Parenting coach leads workshop tonight at Mountain View Library

Parenting coach and author Cynthia Klein is scheduled to host a free workshop 7-8:30 p.m. today at the Mountain View Public Library, 585 Franklin St.

At the workshop, titled “Build Your Child’s Self-Confidence and Personal Power,” Klein aims to help parents better understand the two main components of self-esteem: children feeling “lovable” and “capable.” She added that greater self-confidence “teaches (children) to stand up for themselves, as indecisive children and children who are fearful often do not express their desires.”

Klein said she does not lecture at her workshops; they are about introspection, as “change can only happen through self-reflection.”

At today’s workshop, Klein intends to provide parents with opportunities to relate to their children through their own experiences and teach parents tools for analyzing their own behavior.

Klein’s philosophy, which she calls Ally Parenting, is based on this introspective approach. She said the most effective way for parents to change their children’s behavior is to change their own behavior first. The primary two ways to change effectively are to “identify communication blocks” and to determine “what role to take in different situations,” Klein said.

The three main roles parents can take are to direct, to collaborate and to support, according to the coach. When directing, the parent will solve a problem or make a decision for the child. When collaborating, the two will discuss the situation. When supporting, the parent will step back and allow the child to solve the problem.

As a parenting coach, Klein said she teaches parents how to listen to their children, how to choose a role and what to do in that role.

Klein said she has been developing her philosophy since she became a coach in 1994. She works with people ages 5-25. Klein added that all of the positive feedback she has received from parents is proof her philosophy works, and she credits her success to her ability to communicate and educate.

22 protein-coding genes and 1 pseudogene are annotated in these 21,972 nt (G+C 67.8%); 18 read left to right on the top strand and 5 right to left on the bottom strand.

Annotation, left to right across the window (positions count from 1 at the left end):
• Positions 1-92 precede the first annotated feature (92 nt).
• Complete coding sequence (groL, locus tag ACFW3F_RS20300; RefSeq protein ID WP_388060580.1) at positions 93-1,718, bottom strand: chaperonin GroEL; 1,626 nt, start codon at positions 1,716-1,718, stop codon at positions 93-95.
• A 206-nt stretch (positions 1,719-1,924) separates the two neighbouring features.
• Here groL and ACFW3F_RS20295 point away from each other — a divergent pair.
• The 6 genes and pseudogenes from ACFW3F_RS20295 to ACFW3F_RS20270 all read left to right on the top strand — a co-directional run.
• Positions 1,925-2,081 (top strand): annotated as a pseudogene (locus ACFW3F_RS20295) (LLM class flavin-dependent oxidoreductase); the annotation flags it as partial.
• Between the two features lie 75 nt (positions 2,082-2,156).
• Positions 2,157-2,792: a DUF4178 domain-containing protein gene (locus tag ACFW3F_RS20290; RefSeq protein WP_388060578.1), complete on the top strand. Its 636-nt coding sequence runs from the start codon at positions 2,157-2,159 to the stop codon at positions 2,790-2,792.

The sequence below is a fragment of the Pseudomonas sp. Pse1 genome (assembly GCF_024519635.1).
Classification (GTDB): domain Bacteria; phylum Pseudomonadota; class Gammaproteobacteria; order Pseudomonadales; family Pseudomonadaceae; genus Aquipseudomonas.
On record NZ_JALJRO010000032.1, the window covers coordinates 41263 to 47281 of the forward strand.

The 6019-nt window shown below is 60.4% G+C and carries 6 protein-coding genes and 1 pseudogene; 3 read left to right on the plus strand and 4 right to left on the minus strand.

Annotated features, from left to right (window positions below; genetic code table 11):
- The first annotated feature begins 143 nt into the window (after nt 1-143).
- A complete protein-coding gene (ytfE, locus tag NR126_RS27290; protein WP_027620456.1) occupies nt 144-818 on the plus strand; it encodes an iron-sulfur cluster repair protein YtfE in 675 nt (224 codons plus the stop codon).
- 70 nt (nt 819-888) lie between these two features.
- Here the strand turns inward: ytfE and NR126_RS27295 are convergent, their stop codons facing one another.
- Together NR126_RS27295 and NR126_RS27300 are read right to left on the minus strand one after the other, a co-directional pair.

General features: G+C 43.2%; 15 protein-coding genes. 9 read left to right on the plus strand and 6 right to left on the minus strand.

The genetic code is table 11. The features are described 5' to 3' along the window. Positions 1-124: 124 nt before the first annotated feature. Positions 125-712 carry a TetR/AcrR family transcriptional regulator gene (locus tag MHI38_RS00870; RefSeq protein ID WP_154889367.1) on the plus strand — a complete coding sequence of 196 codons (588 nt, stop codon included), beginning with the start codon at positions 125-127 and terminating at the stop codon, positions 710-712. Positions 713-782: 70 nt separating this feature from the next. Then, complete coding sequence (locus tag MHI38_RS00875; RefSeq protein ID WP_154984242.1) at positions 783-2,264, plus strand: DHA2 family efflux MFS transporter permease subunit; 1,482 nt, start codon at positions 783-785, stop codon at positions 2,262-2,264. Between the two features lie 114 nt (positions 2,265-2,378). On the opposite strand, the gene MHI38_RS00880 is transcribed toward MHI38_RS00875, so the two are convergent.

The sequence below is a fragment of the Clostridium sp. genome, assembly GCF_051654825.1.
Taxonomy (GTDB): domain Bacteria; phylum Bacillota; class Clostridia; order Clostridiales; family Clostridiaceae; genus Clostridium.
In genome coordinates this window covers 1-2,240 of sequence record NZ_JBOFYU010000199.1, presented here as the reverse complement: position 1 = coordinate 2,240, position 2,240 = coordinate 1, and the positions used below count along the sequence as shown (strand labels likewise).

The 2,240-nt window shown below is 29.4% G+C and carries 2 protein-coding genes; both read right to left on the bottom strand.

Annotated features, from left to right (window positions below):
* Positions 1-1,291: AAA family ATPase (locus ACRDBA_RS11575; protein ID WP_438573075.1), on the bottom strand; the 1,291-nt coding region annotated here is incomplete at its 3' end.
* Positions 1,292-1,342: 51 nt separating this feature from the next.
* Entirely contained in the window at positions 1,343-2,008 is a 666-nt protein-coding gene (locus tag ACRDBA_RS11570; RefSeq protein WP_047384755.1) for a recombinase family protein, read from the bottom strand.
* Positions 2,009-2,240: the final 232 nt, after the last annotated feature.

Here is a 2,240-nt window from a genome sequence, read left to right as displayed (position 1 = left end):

“I’ve been doing this so long that I really know myself what I feel is the best way to make change as a family, and so I’m able as an educator to convey that information,” she said. “There are some people who might have it, but because I’m an educator, I know how to move people forward, how to assess what’s going on and what’s wrong, and to see how to help them change their thought process and their actions, to support them and encourage them so they keep making change.”

Klein was inspired to become a parenting coach because of her background in psychology and later as a teacher, as well as her personal family relationships.

“I fundamentally realized that what mattered the most to me was to use my understanding of people as a way to create greater peace in the world, and one of the key components is how families get along, and I wanted to learn how to create a happier family myself,” she said. “The basic unit for world peace is a family.”

To sign up for the event, visit

For more information on Klein, visit

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